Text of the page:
Who’s In Charge?

You’re looking at the dessert tray, which they bring to your table after your meal at a fine restaurant. Who’s in charge? Your taste buds? Your tummy? Your inner cop, counting calories? Your Ayurvedic sensibilities? Or perhaps your vegan raw-food healthy organic self, saying yes, but only to the Vegan No-Bake Cheesecake?

Which of your desires sways you? In which direction do you get pulled, over and over again? It isn’t the things you do periodically that create your baseline of health and happiness — it’s the things you do every day. Of course, as a yogi, you know this. Your daily classes or daily practices of yoga and meditation provide an invaluable foundation for your quality of life. But the moment-to-moment questions arise, like when you’re approaching an intersection and the light turns yellow. Do you speed up or slow down? Who makes this decision?

When your appetites lead the way, you’re like a bull with a ring in its nose. I learned about this in India. I was sitting in a meditation temple, and turned to gaze out the open door overlooking the village street. A seven- or eight-year old boy was leading a group of cows from the barn to the pasture, by pulling on a rope that was attached to the ring in the bull’s nose. The bull’s shoulder was about two feet taller than the child’s head, and the bull outweighed him by a massive amount, but when the child pulled on the ring, the bull followed. Who’s in charge?

In the Bhagavadgita, Krishna explains that human beings have both divine and demonic tendencies. Your divine qualities include: fearlessness, generosity, simplicity, freedom from anger, gentleness, forgiveness, fortitude and more. (16:1-3)

Your demonic qualities include: anger, pride, conceit, lust, harshness, ignorance, and focus on the pursuit of sensory experiences. (16:7-12)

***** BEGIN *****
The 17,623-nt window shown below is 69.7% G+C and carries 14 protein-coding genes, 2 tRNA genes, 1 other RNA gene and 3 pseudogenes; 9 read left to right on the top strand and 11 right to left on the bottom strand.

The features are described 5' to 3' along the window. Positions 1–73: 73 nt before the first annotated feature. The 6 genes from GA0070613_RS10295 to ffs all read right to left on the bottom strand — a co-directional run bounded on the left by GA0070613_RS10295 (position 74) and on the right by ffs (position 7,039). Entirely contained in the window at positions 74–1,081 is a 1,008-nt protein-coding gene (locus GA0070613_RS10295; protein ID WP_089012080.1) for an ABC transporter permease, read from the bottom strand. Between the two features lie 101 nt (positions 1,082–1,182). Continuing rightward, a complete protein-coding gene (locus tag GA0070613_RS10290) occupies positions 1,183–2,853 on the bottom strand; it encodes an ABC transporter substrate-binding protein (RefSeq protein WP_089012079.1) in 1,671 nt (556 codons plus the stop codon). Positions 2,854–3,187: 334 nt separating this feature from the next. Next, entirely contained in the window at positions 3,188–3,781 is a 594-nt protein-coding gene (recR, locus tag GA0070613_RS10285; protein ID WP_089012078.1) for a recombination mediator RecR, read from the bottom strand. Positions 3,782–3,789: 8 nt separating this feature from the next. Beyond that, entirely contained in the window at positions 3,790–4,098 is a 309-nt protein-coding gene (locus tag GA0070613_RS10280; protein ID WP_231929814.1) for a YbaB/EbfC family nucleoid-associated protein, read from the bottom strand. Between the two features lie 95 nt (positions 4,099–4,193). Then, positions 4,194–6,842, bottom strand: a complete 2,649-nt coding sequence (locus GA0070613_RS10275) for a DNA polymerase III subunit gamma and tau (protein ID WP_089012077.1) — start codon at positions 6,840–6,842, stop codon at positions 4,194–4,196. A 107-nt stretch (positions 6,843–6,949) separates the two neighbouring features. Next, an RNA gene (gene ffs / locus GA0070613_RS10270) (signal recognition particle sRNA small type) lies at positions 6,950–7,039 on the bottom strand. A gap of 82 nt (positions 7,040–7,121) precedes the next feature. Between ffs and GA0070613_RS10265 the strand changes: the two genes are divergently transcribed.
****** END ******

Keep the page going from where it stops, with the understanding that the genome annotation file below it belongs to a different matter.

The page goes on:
Demons are not devils, but are are focused on the pursuit of sensory experiences. They gauge their self-worth by their beauty, strength, sexual power and possessions. Because their focus is unilaterally about their appetites, they don’t care who they hurt along the way to gaining their goals. In America, much of this is accepted as a normal mainstream lifestyle.

Of course, as a yogi, you may not be prey to such delusions of grandeur. But are you trying to reach worldly heights or spiritual heights? In the Bhagavadgita, Krishna warns that, when fear or anxiety leads the way, or when your appetites are in control, you will “fall down into hell.” (16:16) How can you tell you’re headed that way? “Three gates lead to hell: lust, anger and greed.” (16:21)

This is why I ask you who is in charge. Who is making decisions about what you want to attain and how you get there? If it’s your tongue, genitals or “gut-level” feelings, you’ve got a real problem.

Yoga offers more — so much more. Doing yoga poses is the beginning, with meditation taking you the next step. It’s an inward step, to discover the source of the divine impulses arising within. Each time you experience the inner deepening, more of your divine qualities shine through. Other yoga practices speed the process, including sutra study, chanting, seva (karma yoga) and even donations to support causes you believe in. So many practices! So little time!

OM svaroopa svasvabhava namo nama.h

Again and again I bow to your inherent Divinity.

Swami Nirmalananda Saraswati leads Downingtown Yoga & Meditation Center and Svaroopa® Vidya Ashram in Downingtown PA. An American yogi, she is an inspiring teacher with a loving manner and a great sense of humor. Before becoming a swami (yoga monk), as Rama Berch, she served the yoga community as the founding president of Yoga Alliance. Traveling and teaching nationally and internationally, she is authorized to initiate people into deep meditation through Shaktipat, as did Swami Muktananda, her own Guru. The Ashram website features extensive Freebies, including articles and audio recordings on the principles of consciousness as taught by the sages of India, as well as how to apply them in your life today.